SEARCH

SEARCH BY CITATION

Keywords:

  • Erosion threshold;
  • lacustrine sediments;
  • benthic flume;
  • mass settling rates;
  • deposition threshold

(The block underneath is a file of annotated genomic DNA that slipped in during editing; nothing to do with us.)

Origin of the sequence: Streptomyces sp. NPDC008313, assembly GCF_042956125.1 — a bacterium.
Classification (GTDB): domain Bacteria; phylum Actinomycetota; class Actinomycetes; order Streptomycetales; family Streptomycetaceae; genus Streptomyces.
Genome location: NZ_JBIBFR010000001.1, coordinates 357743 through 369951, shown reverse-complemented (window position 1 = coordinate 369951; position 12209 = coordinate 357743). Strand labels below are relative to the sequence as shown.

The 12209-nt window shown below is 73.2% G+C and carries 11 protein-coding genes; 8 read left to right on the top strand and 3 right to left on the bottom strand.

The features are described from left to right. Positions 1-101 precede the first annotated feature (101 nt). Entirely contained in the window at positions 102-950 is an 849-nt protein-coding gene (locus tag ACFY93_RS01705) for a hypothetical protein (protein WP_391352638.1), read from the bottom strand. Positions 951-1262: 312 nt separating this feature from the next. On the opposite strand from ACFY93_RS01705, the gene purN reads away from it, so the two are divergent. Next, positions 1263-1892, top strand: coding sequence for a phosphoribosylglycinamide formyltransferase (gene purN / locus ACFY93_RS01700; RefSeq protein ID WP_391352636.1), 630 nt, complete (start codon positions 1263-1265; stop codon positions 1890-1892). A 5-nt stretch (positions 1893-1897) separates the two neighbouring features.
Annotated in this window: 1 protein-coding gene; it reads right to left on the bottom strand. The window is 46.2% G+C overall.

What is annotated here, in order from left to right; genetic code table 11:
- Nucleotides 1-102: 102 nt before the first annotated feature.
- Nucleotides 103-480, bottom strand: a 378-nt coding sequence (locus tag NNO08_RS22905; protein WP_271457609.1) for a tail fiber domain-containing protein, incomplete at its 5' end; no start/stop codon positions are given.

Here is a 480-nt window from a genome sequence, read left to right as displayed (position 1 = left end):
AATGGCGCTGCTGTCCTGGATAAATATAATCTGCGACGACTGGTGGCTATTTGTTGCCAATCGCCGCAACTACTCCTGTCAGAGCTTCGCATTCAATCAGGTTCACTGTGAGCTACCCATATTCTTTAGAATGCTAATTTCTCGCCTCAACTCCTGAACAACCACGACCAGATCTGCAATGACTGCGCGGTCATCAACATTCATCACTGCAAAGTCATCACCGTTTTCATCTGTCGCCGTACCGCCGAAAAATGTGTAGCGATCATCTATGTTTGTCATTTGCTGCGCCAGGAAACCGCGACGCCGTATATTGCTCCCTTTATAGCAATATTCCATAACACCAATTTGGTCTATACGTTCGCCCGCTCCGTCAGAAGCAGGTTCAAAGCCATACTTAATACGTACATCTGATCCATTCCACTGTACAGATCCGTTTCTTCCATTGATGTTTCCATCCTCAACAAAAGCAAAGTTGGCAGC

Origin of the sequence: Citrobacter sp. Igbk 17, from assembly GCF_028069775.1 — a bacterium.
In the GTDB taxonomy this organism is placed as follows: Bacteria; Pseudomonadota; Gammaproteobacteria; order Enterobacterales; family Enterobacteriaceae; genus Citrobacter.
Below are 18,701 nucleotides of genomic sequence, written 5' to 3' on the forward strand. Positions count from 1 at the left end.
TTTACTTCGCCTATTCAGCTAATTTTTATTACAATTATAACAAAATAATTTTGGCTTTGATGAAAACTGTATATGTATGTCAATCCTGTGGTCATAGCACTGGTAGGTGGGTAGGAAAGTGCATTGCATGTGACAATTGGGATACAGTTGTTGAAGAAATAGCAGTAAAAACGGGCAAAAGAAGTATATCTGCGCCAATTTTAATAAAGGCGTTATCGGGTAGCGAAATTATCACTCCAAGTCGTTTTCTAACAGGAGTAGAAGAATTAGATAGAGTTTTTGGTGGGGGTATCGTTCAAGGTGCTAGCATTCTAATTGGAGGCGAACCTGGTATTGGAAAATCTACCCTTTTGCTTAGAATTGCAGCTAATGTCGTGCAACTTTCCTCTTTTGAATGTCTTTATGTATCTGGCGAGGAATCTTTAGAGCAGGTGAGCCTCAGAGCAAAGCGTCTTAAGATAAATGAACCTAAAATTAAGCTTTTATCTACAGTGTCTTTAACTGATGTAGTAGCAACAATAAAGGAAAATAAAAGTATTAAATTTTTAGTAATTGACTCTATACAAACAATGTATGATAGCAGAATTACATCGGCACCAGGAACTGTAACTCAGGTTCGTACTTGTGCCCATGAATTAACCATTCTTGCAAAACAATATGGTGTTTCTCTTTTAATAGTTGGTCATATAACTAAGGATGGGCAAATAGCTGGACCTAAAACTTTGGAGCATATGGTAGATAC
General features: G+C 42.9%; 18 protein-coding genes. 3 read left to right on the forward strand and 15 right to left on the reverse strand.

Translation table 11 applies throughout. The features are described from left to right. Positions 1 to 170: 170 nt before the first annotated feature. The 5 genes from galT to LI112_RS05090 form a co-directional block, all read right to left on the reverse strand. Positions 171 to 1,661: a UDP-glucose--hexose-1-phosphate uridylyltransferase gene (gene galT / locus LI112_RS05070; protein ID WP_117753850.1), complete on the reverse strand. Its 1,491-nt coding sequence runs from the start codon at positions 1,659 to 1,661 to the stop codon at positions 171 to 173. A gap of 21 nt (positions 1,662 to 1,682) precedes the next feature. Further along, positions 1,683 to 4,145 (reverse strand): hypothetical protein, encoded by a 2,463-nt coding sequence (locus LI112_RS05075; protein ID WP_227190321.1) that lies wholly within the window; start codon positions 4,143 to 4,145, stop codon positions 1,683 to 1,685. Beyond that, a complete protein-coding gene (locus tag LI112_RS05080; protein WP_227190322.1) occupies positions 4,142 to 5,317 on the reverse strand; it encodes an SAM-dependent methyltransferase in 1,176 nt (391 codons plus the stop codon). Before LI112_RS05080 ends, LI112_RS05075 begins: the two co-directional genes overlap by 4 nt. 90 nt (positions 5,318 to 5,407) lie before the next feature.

ABSTRACTIn situ measurements of lakebed sediment erodibility were made on three sites in Hamilton Harbour, Lake Ontario, using the benthic flume Sea Carousel. Three methods of estimating the surface erosion threshold (τc(0)) from a Carousel time series were evaluated: the first method fits measures of bed strength to eroded depth (the failure envelope) and evaluates threshold as the surface intercept; the second method regresses mean erosion rate (Em) with bed shear stress and solves for the floc erosion rate (Ef) to derive the threshold for Em = Ef = 1 × 10−5 kg m−2 s−1; the third method extrapolates a regression of suspended sediment concentration (S) and fluid transmitted bed shear stress (τ0) to ambient concentrations. The first field site was undisturbed (C) and acted as a control; the second (W) was disturbed through ploughing and water injection as part of lakebed treatment, whereas the third site (OIP) was disturbed and injected with an oxidant used for remediation of contaminated sediment. The main objectives of this study were: (1) to evaluate the three different methods of deriving erosion threshold; (2) to compare the physical behaviour of lacustrine sediments with their marine estuarine counterparts; and (3) to examine the effects of ploughing and chemical treatment of contaminated sediment on bed stability. Five deployments of Sea Carousel were carried out at the control site. Mean erosion thresholds for the three methods were: τc(0) = 0·5 (±0·06), 0·27 (±0·01) and 0·34 (±0·03) Pa respectively. Method 1 overpredicted bed strength as it was insensitive to effects in the surface 1–2 mm, and the fit of the failure envelope was also highly subjective. Method 2 exhibited a wide scatter in the data (low correlation coefficients), and definition of the baseline erosion rate (Ef) is largely arbitrary in the literature. Method 3 yielded stable (high correlation coefficients), reproducible and objective results and is thus recommended for evaluation of the erosion threshold. The results of this method correlated well with sediment bulk density and followed the same trend as marine counterparts from widely varying sites. Mass settling rates, expressed as a decay constant, k, of S(t), were strongly related to the maximum turbidity at the onset of settling (Smax) and were also in continuity with marine counterparts. Thus, it appears that differences in salinity had little effect on mass settling rates in the examples presented, and that biological activity dominated any effects normally attributable to changes in salinity. Bedload transport of eroded aggregates (2–4 mm in diameter) took place by rolling below a mean tangential flow velocity (Uy) of 0·32 ms−1 and by saltation at higher velocities. Mass transport as bedload was a maximum at Uy = 0·4 ms−1, although bedload never exceeded 1% of the suspended load. The proportion of material moving as bedload was greatest at the onset of erosion but decreased as flow competence increased. Given the low bulk density and strength of the lakebed sediment, the presence of a bedload component is notable. Bedload transport over eroding cohesive substrates should be greater in estuaries, where both sediment density and strength are usually higher. Significant differences between the ploughed and control sites were apparent in both the erosion rate and the friction coefficient (φ), and suggest that bed recovery after disruption is rapid (< 24 h). τc(0) increased linearly with time after ploughing and recovered to the control mean value within 3 days. The friction coefficient was reduced to zero by ploughing (diagnostic of fluidization), but increased linearly with time, regaining control values within 6 days. No long-term reduction in bed strength due to remediation was apparent.